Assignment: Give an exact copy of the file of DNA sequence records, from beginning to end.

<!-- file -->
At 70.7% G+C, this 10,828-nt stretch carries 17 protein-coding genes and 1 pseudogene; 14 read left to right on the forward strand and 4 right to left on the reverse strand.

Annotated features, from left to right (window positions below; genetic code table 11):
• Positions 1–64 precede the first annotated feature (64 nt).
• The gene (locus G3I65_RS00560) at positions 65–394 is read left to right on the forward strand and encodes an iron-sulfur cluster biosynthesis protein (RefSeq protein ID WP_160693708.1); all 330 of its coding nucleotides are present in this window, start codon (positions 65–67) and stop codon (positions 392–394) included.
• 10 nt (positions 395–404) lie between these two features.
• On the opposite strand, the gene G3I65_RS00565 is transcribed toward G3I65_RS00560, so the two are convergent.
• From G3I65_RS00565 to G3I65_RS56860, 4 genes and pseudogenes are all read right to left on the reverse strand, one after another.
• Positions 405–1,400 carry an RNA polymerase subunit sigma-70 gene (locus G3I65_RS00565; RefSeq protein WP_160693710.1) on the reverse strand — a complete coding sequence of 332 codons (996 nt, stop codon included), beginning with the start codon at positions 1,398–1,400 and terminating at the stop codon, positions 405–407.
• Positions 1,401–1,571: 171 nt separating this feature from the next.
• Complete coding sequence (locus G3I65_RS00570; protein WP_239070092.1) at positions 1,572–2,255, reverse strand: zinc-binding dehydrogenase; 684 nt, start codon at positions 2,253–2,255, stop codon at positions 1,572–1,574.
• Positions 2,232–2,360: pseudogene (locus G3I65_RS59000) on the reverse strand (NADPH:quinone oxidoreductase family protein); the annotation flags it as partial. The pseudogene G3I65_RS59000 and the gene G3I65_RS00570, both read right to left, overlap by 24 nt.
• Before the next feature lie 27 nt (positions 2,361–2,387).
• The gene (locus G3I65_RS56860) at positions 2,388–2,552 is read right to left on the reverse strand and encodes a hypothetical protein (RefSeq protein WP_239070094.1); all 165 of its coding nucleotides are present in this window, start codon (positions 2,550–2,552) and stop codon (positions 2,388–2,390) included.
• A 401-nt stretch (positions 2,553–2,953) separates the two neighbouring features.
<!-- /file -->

At 70.7% G+C, this 10,828-nt stretch carries 17 protein-coding genes and 1 pseudogene; 14 read left to right on the forward strand and 4 right to left on the reverse strand.

Annotated features, from left to right (window positions below; genetic code table 11):
• Positions 1–64 precede the first annotated feature (64 nt).
• The gene (locus G3I65_RS00560) at positions 65–394 is read left to right on the forward strand and encodes an iron-sulfur cluster biosynthesis protein (RefSeq protein ID WP_160693708.1); all 330 of its coding nucleotides are present in this window, start codon (positions 65–67) and stop codon (positions 392–394) included.
• 10 nt (positions 395–404) lie between these two features.
• On the opposite strand, the gene G3I65_RS00565 is transcribed toward G3I65_RS00560, so the two are convergent.
• From G3I65_RS00565 to G3I65_RS56860, 4 genes and pseudogenes are all read right to left on the reverse strand, one after another.
• Positions 405–1,400 carry an RNA polymerase subunit sigma-70 gene (locus G3I65_RS00565; RefSeq protein WP_160693710.1) on the reverse strand — a complete coding sequence of 332 codons (996 nt, stop codon included), beginning with the start codon at positions 1,398–1,400 and terminating at the stop codon, positions 405–407.
• Positions 1,401–1,571: 171 nt separating this feature from the next.
• Complete coding sequence (locus G3I65_RS00570; protein WP_239070092.1) at positions 1,572–2,255, reverse strand: zinc-binding dehydrogenase; 684 nt, start codon at positions 2,253–2,255, stop codon at positions 1,572–1,574.
• Positions 2,232–2,360: pseudogene (locus G3I65_RS59000) on the reverse strand (NADPH:quinone oxidoreductase family protein); the annotation flags it as partial. The pseudogene G3I65_RS59000 and the gene G3I65_RS00570, both read right to left, overlap by 24 nt.
• Before the next feature lie 27 nt (positions 2,361–2,387).
• The gene (locus G3I65_RS56860) at positions 2,388–2,552 is read right to left on the reverse strand and encodes a hypothetical protein (RefSeq protein WP_239070094.1); all 165 of its coding nucleotides are present in this window, start codon (positions 2,550–2,552) and stop codon (positions 2,388–2,390) included.
• A 401-nt stretch (positions 2,553–2,953) separates the two neighbouring features.